I didn’t know very much about Ohio’s history until just last week. When I learned that some atheists were protesting the Ohio Holocaust Memorial because it featured a Star of David, I remembered enough of my history to think that was pretty strange. In the context of the Holocaust, the Star of David wasn’t used as a religious designation, alone, it was an ethnic label. When we refer to most things as Jewish, we often have to clarify, because we might be referring to a culture, an ethnic background or a religion. With the Star of David, the same is true. It appeared to be the case that some of my atheist peers were unfamiliar with this problem, but their lack of knowledge didn’t end there.
The commentaries around this issue seem to reflect this idea that Ohio is a strange place to put a Holocaust Memorial. At least, that seems to be the case for people outside of Ohio. Within Ohio, the memorial makes sense. In the three main cities, in Ohio – Cincinnati, Cleveland and Columbus, there are 126,000 Jewish people out of 1,487,463 people. That’s nearly 9% of the population. There is enough of a Jewish influence in Ohio that it was considered a possible demographic that could change the 2012 presidential elections. As a cultural influence, in Ohio, the Jewish people are pretty important. Their history in Ohio is over a century and a half old! Even within this historical context, the Jewish people weren’t only a religious influence, they were also an ethnic/socio-cultural influence, as well. Their presence in Ohio was responsible for some of the earliest schools there, including secular schools. Most of their participation in the development of Ohio reads like many other settlements across the United States, with them simply being another culture settling in. Their livelihood focused on skilled trade and they were founders of various charities in the region, even before the first World War. New immigrants who came to Ohio in order to escape persecution would later be met with helpful organizations founded by the Jewish people who were already settled there. This turned Ohio into one of the many safe havens that refugees could turn to in order to escape as well as become used to American culture. That makes Ohio pretty important in terms of the history of Holocaust survivors in the United States.
Of course, that summary doesn’t really do their history justice, so I do hope that readers will follow the links and learn some interesting things.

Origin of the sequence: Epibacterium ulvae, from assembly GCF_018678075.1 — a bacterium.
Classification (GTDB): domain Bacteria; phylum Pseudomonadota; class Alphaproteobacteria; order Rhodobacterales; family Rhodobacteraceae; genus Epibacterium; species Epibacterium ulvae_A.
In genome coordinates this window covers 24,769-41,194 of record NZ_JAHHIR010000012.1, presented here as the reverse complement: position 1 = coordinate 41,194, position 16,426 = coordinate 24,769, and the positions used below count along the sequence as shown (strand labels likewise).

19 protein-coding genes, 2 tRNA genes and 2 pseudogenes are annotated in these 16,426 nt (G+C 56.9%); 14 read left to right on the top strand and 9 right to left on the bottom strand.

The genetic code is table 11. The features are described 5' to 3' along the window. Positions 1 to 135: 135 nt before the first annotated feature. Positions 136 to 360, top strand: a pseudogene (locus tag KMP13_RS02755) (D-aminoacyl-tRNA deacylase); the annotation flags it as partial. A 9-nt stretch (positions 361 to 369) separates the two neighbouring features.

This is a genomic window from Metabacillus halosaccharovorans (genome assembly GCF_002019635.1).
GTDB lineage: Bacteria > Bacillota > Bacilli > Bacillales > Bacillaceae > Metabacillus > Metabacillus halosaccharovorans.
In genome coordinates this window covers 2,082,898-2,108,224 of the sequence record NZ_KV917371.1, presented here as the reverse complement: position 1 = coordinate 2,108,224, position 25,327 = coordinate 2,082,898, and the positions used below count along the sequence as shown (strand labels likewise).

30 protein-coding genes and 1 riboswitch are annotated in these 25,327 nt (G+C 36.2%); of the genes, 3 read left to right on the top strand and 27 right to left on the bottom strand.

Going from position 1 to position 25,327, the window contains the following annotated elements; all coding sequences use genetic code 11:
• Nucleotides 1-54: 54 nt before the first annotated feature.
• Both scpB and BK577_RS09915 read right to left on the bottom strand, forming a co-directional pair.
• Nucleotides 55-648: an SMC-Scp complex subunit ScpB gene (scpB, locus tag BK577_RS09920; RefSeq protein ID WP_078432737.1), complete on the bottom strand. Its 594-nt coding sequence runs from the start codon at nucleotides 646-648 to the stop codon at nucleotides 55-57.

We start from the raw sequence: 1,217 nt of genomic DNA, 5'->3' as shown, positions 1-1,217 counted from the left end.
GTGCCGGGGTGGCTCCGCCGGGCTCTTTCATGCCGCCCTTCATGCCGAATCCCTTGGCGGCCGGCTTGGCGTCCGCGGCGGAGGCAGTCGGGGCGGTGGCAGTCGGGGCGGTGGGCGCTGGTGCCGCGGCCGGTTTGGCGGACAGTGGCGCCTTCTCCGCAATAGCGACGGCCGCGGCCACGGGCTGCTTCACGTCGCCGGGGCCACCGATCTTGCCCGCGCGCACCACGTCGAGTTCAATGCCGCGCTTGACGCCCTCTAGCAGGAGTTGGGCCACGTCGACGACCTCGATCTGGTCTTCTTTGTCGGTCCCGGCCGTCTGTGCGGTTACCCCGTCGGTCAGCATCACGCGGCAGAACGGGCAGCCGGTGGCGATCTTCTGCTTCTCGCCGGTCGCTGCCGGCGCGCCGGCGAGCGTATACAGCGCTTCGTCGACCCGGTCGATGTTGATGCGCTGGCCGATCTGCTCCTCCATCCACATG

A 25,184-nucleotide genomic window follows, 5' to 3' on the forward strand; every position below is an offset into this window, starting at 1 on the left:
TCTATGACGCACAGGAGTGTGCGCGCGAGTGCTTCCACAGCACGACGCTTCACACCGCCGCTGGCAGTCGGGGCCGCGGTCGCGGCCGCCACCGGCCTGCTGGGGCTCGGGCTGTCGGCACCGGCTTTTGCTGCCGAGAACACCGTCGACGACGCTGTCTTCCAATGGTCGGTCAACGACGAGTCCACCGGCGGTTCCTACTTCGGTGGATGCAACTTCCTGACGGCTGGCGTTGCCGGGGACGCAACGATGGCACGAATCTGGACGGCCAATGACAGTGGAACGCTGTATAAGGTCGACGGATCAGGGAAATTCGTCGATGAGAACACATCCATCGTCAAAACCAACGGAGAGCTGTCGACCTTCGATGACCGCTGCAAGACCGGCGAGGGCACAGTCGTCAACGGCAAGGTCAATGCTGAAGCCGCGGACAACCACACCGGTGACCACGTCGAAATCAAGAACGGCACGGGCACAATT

Most of the debate over the memorial focuses on the Star of David. While the historic significance of the Star of David is that it is a religious symbol, that all changed when the Star became the label for any kind of Jewish person who was persecuted in the events leading up to and during the Holocaust. Much like the swastika went from a general religious symbol to a symbol of a political affiliation and what we now understand as a sinister institution, the Star of David was sent in the other direction, going from a religious and often cultural symbol to a symbol of the victims of these horrific crimes. To some, the Star of David is a symbol, also, of the survivors and a symbol of those who perished. The Star of David is, itself, used as a remembrance of one of the saddest moments in human history. The Star of David is a kind of homonym. Sure, sometimes it is a religious symbol, but sometimes it is not. Sometimes the star is a reference to a culture or a history or a ethnicity. The Star of David is not only about religion, and that is where The Freedom From Religion Foundation and the American Atheists have gone wrong.
Another argument against the memorial is that other groups suffered during the Holocaust. This point is not untrue, but it is also misleading. The holocaust targeted the Jewish people more so than any other demographic and, in fact, if the successful persecution of the Jews had not happened, those other social groups would not have been likely to have been placed in the concentration camps with the Jewish people. It is one thing to acknowledged that other people suffered, and it is a whole other problem to point out that other people suffered and use that fact to minimize the suffering of the people who are being discussed. As pointed out by Orac, the proposed inscriptions are inclusive.
From the memorial website:
Inspired by the Ohio soldiers who were part of the American Liberation and survivors who made Ohio their home.
If you save one life, it is as if you saved the World.
In remembrance of the six million Jews who perished in the holocaust and millions more including prisoners of war, ethnic and religious minorities, homosexuals, the mentally ill, the disabled and political dissidents who suffered under Nazi Germany.
“Every human being who chooses to remember this chapter of history and to infuse it with meaning is thereby choosing to struggle for the preservation of the bedrock moral values that alone make possible the existence of a well-ordered society. This is a commitment to uphold human rights, above all, freedom and the sanctity of life, and the opportunity for people to live side by side in harmony.”
There is also an inscription that tells a story about two survivors of the holocaust.
Yes, it is important to maintain a separation of church and state, even when it comes to topics such as what should be present on public land. But, when history is the topic, sometimes religious imagery is necessary. We can’t use the argument of separating church and state to rip apart our history books, why would we use it to tear apart an acknowledgement of the suffering of masses of people?
I also heavily encourage you to hop over to Orac’s posts on the matter, as he says a lot of things far better than I ever could.